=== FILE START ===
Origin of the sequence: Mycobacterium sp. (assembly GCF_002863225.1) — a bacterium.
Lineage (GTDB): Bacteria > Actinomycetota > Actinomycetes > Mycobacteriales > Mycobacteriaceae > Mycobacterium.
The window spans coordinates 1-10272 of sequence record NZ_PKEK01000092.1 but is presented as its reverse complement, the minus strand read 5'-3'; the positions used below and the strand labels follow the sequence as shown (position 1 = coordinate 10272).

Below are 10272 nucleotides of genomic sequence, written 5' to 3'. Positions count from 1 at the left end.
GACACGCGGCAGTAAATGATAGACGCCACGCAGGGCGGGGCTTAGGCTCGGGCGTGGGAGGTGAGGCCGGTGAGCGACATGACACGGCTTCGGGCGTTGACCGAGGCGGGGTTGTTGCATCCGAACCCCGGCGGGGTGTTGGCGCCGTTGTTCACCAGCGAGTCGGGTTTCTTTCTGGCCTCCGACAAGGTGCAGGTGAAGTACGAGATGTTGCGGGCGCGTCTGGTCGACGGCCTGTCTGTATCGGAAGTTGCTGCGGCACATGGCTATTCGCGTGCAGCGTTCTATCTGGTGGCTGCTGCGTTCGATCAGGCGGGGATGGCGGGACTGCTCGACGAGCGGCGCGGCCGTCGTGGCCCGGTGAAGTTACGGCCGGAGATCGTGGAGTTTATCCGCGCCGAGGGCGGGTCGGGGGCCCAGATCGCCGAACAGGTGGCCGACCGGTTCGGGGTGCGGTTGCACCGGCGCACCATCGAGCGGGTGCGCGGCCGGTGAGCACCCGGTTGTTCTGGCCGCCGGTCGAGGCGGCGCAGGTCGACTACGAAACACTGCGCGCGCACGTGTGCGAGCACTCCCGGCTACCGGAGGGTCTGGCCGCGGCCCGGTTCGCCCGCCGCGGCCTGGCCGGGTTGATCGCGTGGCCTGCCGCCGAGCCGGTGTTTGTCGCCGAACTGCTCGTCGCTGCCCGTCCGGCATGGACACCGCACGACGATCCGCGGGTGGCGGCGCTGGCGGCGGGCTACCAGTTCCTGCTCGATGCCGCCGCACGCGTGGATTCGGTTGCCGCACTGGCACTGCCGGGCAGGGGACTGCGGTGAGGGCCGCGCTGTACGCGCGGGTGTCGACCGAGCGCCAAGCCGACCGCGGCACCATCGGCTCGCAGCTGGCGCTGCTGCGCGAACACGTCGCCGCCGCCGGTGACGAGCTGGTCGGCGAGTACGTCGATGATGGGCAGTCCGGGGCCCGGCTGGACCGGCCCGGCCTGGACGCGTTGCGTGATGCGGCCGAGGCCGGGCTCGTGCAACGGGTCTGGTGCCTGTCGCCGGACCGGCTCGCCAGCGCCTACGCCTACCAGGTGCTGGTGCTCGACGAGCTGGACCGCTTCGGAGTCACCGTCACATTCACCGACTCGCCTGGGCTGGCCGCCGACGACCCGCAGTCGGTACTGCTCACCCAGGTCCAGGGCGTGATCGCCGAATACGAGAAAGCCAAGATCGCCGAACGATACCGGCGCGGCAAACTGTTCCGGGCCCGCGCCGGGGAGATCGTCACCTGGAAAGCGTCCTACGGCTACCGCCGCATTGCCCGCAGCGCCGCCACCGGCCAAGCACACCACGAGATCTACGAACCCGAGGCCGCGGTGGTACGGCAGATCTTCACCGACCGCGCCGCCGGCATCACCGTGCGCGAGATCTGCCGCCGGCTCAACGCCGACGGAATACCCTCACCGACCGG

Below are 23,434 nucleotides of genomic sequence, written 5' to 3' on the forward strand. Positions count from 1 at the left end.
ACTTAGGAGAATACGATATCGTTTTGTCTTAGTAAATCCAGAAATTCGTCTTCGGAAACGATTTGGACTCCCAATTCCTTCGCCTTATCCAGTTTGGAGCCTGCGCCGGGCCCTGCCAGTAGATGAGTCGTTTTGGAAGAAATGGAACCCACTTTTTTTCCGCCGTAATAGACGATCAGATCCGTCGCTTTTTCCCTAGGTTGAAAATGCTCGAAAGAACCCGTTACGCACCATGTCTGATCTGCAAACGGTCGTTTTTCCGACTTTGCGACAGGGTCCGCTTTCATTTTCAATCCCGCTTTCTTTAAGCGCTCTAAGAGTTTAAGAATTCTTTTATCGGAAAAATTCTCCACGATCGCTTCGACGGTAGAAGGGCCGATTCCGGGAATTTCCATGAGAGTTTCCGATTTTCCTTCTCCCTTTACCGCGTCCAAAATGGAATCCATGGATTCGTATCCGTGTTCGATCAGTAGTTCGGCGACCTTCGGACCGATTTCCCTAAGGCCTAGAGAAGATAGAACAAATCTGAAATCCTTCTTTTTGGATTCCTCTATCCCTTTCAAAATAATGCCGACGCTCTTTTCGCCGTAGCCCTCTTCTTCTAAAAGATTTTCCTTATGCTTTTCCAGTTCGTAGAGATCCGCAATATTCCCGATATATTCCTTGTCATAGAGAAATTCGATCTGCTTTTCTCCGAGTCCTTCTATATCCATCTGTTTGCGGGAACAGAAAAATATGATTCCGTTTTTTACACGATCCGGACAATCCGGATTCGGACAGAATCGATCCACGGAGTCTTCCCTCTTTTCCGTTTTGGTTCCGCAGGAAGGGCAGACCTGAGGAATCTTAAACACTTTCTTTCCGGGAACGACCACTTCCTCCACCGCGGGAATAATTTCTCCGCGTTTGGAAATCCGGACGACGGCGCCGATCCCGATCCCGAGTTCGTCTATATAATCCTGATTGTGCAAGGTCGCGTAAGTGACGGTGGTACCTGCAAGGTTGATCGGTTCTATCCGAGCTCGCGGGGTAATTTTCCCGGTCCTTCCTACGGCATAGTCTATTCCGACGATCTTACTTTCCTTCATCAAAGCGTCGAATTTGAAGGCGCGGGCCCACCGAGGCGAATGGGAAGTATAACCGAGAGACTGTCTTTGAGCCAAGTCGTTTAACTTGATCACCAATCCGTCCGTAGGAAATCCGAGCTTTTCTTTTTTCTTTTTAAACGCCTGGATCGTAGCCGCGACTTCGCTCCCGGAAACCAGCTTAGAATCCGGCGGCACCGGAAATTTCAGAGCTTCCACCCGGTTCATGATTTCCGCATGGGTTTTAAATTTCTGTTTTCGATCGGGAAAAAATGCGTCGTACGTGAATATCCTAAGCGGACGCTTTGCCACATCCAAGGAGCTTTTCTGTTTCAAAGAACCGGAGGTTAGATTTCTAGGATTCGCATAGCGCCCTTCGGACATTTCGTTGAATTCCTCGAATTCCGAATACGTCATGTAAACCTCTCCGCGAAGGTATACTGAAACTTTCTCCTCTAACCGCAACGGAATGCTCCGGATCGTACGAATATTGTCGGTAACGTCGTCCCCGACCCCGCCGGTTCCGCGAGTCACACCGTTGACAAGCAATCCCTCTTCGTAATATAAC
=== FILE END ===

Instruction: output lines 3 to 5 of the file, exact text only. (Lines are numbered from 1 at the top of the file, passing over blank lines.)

The window spans coordinates 1-10272 of sequence record NZ_PKEK01000092.1 but is presented as its reverse complement, the minus strand read 5'-3'; the positions used below and the strand labels follow the sequence as shown (position 1 = coordinate 10272).

Below are 10272 nucleotides of genomic sequence, written 5' to 3'. Positions count from 1 at the left end.
GACACGCGGCAGTAAATGATAGACGCCACGCAGGGCGGGGCTTAGGCTCGGGCGTGGGAGGTGAGGCCGGTGAGCGACATGACACGGCTTCGGGCGTTGACCGAGGCGGGGTTGTTGCATCCGAACCCCGGCGGGGTGTTGGCGCCGTTGTTCACCAGCGAGTCGGGTTTCTTTCTGGCCTCCGACAAGGTGCAGGTGAAGTACGAGATGTTGCGGGCGCGTCTGGTCGACGGCCTGTCTGTATCGGAAGTTGCTGCGGCACATGGCTATTCGCGTGCAGCGTTCTATCTGGTGGCTGCTGCGTTCGATCAGGCGGGGATGGCGGGACTGCTCGACGAGCGGCGCGGCCGTCGTGGCCCGGTGAAGTTACGGCCGGAGATCGTGGAGTTTATCCGCGCCGAGGGCGGGTCGGGGGCCCAGATCGCCGAACAGGTGGCCGACCGGTTCGGGGTGCGGTTGCACCGGCGCACCATCGAGCGGGTGCGCGGCCGGTGAGCACCCGGTTGTTCTGGCCGCCGGTCGAGGCGGCGCAGGTCGACTACGAAACACTGCGCGCGCACGTGTGCGAGCACTCCCGGCTACCGGAGGGTCTGGCCGCGGCCCGGTTCGCCCGCCGCGGCCTGGCCGGGTTGATCGCGTGGCCTGCCGCCGAGCCGGTGTTTGTCGCCGAACTGCTCGTCGCTGCCCGTCCGGCATGGACACCGCACGACGATCCGCGGGTGGCGGCGCTGGCGGCGGGCTACCAGTTCCTGCTCGATGCCGCCGCACGCGTGGATTCGGTTGCCGCACTGGCACTGCCGGGCAGGGGACTGCGGTGAGGGCCGCGCTGTACGCGCGGGTGTCGACCGAGCGCCAAGCCGACCGCGGCACCATCGGCTCGCAGCTGGCGCTGCTGCGCGAACACGTCGCCGCCGCCGGTGACGAGCTGGTCGGCGAGTACGTCGATGATGGGCAGTCCGGGGCCCGGCTGGACCGGCCCGGCCTGGACGCGTTGCGTGATGCGGCCGAGGCCGGGCTCGTGCAACGGGTCTGGTGCCTGTCGCCGGACCGGCTCGCCAGCGCCTACGCCTACCAGGTGCTGGTGCTCGACGAGCTGGACCGCTTCGGAGTCACCGTCACATTCACCGACTCGCCTGGGCTGGCCGCCGACGACCCGCAGTCGGTACTGCTCACCCAGGTCCAGGGCGTGATCGCCGAATACGAGAAAGCCAAGATCGCCGAACGATACCGGCGCGGCAAACTGTTCCGGGCCCGCGCCGGGGAGATCGTCACCTGGAAAGCGTCCTACGGCTACCGCCGCATTGCCCGCAGCGCCGCCACCGGCCAAGCACACCACGAGATCTACGAACCCGAGGCCGCGGTGGTACGGCAGATCTTCACCGACCGCGCCGCCGGCATCACCGTGCGCGAGATCTGCCGCCGGCTCAACGCCGACGGAATACCCTCACCGACCGG